Adam Henson on his book, ‘A Breed Apart: My Adventures with Britain’s Rare Breeds’

Adam with Albion cattle and Golden Guernsey goats

Adam with Albion cattle and Golden Guernsey goats - Credit: Archant

Why Adam Henson has finally got round to committing the story of our nation’s livestock heritage to print

Adam with a Golden Guernsey kid

Adam with a Golden Guernsey kid - Credit: Credit: Apex, Bury St Edmunds

There are no elephants on my farm. There never have been and it's pretty unlikely there ever will be. But for the last few years, whenever I've talked about the books I've written, there's definitely been an elephant in the room. On my theatre tour, at public events and especially at book signings up and down the country, I've been really aware of the great unasked question - 'Why haven't you published one about rare breeds?' It's a very good point. Having already put pen to paper about life on the land (Adam's Farm), the Henson family history (Like Farmer, Like Son) and man's best friend (A Farmer and His Dog), a volume about the fascinating story of Britain's native livestock breeds was long overdue. After all, it's well-known how much I love the unique types of historic farm animals that are linked with the diverse landscapes of the British Isles. From Norfolk Horn sheep and Berkshire pigs to Exmoor ponies and Golden Guernsey goats, I've made a career of breeding, promoting and displaying these wonderful creatures to the public. I suppose it's something that's in my blood; fifty years ago my dad, Joe, spearheaded the rare breeds movement in this country and not only founded a conservation charity, the Rare Breeds Survival Trust (RBST), but also created Britain's first farm park. The visitor attraction was an ingenious way of showcasing his collection of animals which had once been commonplace but by the early 1970s were seriously endangered, dismissed by most farmers at the time as old-fashioned, uneconomical and undesirable. I'm incredibly proud to have followed in Dad's footsteps to become the current-day face of the Cotswold Farm Park. The good news for book-worms - and animal lovers - is that after years as a published author, I've finally committed the story of our nation's livestock heritage to print in my latest book A Breed Apart: My Adventures with Britain's Rare Breeds. It's autobiography, history book, love story and travelogue all rolled in to one, and follows my travels through the UK and Ireland meeting remarkably dedicated breeders and their amazing livestock (and believe me, some of the four-legged subjects in the book are characterful, prize-winning 'stars' in their own right). But importantly my journey around the British Isles, and the entire story of our native breeds, begins and ends at home in the Cotswolds.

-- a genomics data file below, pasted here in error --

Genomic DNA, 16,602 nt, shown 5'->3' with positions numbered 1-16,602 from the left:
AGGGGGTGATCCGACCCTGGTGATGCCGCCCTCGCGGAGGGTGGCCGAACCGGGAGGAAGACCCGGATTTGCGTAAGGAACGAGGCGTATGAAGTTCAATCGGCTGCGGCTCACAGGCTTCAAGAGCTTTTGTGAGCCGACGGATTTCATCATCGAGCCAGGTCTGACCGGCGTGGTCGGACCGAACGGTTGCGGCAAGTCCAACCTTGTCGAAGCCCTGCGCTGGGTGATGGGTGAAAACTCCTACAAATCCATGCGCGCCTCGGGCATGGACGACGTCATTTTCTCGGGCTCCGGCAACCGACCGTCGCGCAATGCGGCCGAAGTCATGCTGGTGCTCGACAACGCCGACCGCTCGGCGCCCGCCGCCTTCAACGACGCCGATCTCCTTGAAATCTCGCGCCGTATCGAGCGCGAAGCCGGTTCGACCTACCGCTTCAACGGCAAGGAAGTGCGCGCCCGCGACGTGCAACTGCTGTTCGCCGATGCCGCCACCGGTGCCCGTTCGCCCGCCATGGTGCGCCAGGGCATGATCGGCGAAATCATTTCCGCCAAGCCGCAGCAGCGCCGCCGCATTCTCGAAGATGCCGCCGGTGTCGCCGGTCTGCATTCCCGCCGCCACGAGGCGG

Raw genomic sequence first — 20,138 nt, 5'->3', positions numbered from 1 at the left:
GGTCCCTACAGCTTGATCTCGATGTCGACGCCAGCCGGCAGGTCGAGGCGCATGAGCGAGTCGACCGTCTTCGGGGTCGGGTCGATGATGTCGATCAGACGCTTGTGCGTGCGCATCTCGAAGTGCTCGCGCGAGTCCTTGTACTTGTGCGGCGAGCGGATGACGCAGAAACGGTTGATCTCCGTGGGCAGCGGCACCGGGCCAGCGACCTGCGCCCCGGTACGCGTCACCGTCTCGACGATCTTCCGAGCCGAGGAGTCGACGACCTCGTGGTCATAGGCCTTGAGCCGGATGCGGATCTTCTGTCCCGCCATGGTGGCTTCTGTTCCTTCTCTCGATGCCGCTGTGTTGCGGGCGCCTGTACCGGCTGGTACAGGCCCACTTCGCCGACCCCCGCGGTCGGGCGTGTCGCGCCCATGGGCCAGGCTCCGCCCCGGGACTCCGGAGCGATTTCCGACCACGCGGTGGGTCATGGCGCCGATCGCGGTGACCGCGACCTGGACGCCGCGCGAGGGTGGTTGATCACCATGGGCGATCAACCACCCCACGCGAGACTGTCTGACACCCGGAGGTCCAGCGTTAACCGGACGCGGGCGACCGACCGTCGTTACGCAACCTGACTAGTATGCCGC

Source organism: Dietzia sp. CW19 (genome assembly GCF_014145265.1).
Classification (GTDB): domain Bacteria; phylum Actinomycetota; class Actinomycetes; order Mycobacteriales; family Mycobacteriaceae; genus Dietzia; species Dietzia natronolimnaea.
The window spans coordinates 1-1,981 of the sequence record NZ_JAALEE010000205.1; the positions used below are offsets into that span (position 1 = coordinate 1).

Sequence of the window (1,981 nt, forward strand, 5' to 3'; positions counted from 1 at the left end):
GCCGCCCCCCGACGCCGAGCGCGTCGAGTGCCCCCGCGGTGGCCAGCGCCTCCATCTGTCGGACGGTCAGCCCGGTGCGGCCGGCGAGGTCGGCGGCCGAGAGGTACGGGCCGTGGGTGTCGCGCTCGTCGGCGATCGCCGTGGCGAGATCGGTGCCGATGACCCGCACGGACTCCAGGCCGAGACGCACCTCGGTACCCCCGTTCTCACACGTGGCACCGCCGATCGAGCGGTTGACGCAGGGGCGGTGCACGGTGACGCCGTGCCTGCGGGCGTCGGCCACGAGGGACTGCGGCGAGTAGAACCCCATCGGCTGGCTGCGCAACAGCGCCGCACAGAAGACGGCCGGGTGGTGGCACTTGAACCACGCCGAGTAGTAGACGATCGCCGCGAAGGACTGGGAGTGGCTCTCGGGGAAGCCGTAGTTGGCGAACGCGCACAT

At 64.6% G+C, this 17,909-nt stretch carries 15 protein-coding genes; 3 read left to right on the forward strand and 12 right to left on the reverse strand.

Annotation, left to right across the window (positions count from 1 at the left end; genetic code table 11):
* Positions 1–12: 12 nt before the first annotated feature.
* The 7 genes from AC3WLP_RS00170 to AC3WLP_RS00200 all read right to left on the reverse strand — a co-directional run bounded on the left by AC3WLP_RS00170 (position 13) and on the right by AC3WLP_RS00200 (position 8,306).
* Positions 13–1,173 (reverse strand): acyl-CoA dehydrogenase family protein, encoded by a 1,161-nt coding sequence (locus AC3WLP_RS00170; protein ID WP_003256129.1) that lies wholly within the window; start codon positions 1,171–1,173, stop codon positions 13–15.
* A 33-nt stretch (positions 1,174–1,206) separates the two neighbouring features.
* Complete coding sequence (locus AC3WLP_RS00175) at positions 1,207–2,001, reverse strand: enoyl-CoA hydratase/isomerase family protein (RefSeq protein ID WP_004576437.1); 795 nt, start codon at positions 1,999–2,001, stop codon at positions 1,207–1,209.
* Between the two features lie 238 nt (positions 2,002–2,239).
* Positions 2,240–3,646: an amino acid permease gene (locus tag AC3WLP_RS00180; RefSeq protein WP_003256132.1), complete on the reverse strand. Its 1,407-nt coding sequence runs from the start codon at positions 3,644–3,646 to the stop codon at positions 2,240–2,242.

Easily the best-known local breed is the Gloucestershire Old Spots pig. These big, lop-eared porkers with a taste for windfall apples used to graze the orchards of the Vale of Berkeley, but would frankly eat just about anything and were so popular with smallholders as a living, breathing waste disposal unit that they were known as the Cottagers' pig. Another of our county breeds has a very valid claim to the most remarkable back-from-the-brink story of them all. In the early 1970s the number of purebred Gloucester cattle had dwindled to just one herd, isolated to an old-fashioned farm beside the River Severn on the Arlingham peninsula. Thankfully these mahogany beauties, with their upswept horns and distinctive white stripe along their backs, are faring much better now. The third Gloucestershire breed is one which brought enormous wealth to England; the Cotswold sheep was, and still is, renowned for its long, lustrous fleece which in the Middle Ages was worth a small fortune. Together the Old Spots, the Old Gloucester and the Cotswold are 'The Big Three' and Gloucestershire's farming claim-to-fame is that it's the only county that has surviving breeds from the three major livestock species of pig, cattle and sheep.